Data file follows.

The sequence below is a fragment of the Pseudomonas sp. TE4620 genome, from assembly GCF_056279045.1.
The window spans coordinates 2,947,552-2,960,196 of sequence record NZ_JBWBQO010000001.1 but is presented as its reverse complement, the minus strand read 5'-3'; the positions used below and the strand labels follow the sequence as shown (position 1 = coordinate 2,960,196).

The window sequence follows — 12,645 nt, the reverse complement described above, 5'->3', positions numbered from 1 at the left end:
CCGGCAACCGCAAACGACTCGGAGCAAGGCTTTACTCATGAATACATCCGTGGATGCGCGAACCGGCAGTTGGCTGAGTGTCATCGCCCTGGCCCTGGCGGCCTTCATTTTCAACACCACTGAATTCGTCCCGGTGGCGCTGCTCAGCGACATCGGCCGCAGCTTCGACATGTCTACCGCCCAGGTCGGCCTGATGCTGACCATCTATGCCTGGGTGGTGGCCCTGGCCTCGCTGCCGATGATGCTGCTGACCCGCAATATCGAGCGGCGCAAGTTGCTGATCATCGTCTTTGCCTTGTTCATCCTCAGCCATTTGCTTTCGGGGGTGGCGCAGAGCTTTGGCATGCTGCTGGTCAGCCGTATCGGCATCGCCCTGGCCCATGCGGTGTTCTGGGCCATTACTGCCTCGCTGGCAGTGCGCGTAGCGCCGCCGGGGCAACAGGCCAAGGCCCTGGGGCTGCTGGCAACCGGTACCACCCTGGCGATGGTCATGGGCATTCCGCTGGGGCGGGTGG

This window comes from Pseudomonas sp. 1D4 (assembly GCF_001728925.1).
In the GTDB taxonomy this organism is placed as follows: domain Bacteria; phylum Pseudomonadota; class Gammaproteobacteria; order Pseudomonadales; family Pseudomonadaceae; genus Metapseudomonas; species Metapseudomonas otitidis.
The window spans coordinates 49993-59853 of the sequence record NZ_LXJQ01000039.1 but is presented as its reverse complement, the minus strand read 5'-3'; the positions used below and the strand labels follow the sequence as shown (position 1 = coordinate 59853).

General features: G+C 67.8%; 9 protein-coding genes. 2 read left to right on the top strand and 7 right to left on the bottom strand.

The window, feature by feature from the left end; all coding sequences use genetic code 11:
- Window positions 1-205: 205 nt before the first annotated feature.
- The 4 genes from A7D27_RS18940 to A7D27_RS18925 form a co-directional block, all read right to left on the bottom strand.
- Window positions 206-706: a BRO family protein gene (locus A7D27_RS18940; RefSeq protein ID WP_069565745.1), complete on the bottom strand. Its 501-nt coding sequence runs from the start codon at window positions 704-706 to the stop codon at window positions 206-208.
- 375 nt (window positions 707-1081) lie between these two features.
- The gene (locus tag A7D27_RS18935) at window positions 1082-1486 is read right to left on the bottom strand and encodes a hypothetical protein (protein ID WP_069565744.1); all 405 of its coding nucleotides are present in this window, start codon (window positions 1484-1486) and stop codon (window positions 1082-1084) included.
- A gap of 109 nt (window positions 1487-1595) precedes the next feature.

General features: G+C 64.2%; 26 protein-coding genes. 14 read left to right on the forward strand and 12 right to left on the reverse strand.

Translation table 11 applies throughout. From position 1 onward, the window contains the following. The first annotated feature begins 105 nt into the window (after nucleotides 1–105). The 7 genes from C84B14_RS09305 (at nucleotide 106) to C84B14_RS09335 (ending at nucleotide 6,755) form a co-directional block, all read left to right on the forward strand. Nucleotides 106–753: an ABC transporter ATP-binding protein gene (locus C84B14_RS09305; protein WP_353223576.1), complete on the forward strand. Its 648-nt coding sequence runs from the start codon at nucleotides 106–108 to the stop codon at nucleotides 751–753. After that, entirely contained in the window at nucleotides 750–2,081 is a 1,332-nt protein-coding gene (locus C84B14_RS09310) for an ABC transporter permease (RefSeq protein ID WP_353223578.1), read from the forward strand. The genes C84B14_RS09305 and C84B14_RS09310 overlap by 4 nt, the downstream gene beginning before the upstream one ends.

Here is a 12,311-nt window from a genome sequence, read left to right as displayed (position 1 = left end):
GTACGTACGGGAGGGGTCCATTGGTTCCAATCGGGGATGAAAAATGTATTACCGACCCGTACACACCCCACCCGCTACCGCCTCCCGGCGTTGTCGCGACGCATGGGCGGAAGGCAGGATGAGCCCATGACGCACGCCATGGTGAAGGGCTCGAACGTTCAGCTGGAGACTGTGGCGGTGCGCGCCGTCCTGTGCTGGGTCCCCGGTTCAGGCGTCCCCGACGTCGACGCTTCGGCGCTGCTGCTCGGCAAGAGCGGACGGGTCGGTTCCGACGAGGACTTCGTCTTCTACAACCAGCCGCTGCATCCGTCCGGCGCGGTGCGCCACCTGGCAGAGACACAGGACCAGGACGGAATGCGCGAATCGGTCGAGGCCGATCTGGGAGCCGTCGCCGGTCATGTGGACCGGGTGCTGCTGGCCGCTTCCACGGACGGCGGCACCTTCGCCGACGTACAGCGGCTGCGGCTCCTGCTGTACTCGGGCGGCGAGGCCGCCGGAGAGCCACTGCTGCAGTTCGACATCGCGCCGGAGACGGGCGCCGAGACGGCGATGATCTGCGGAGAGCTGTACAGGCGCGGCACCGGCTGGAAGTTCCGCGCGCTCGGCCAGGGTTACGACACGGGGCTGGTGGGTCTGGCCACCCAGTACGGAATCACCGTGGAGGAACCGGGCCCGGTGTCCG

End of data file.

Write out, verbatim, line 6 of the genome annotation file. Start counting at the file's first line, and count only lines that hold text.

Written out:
In the GTDB taxonomy this organism is placed as follows: domain Bacteria; phylum Pseudomonadota; class Gammaproteobacteria; order Pseudomonadales; family Pseudomonadaceae; genus Metapseudomonas; species Metapseudomonas otitidis.